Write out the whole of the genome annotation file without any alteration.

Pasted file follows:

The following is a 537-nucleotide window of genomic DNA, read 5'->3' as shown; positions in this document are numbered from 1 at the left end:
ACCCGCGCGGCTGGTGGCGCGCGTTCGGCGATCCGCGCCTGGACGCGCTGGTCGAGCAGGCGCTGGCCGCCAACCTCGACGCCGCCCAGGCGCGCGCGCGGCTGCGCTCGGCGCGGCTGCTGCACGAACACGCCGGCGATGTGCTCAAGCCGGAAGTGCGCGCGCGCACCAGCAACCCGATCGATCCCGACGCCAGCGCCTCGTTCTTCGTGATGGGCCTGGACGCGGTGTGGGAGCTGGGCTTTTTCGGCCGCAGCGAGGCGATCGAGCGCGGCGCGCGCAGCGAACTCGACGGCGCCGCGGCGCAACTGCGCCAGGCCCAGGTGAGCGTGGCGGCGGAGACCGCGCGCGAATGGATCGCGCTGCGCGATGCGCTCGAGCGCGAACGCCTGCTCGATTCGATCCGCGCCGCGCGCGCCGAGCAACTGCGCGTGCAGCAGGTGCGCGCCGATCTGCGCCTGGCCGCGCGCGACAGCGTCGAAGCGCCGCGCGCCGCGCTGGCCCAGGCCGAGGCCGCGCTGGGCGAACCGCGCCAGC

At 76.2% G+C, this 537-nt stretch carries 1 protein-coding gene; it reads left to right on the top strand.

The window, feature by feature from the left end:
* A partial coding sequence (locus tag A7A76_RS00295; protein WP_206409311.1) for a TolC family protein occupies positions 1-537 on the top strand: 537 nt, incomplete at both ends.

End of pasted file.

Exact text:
The following is a 537-nucleotide window of genomic DNA, read 5'->3' as shown; positions in this document are numbered from 1 at the left end:
ACCCGCGCGGCTGGTGGCGCGCGTTCGGCGATCCGCGCCTGGACGCGCTGGTCGAGCAGGCGCTGGCCGCCAACCTCGACGCCGCCCAGGCGCGCGCGCGGCTGCGCTCGGCGCGGCTGCTGCACGAACACGCCGGCGATGTGCTCAAGCCGGAAGTGCGCGCGCGCACCAGCAACCCGATCGATCCCGACGCCAGCGCCTCGTTCTTCGTGATGGGCCTGGACGCGGTGTGGGAGCTGGGCTTTTTCGGCCGCAGCGAGGCGATCGAGCGCGGCGCGCGCAGCGAACTCGACGGCGCCGCGGCGCAACTGCGCCAGGCCCAGGTGAGCGTGGCGGCGGAGACCGCGCGCGAATGGATCGCGCTGCGCGATGCGCTCGAGCGCGAACGCCTGCTCGATTCGATCCGCGCCGCGCGCGCCGAGCAACTGCGCGTGCAGCAGGTGCGCGCCGATCTGCGCCTGGCCGCGCGCGACAGCGTCGAAGCGCCGCGCGCCGCGCTGGCCCAGGCCGAGGCCGCGCTGGGCGAACCGCGCCAGC

At 76.2% G+C, this 537-nt stretch carries 1 protein-coding gene; it reads left to right on the top strand.

The window, feature by feature from the left end:
* A partial coding sequence (locus tag A7A76_RS00295; protein WP_206409311.1) for a TolC family protein occupies positions 1-537 on the top strand: 537 nt, incomplete at both ends.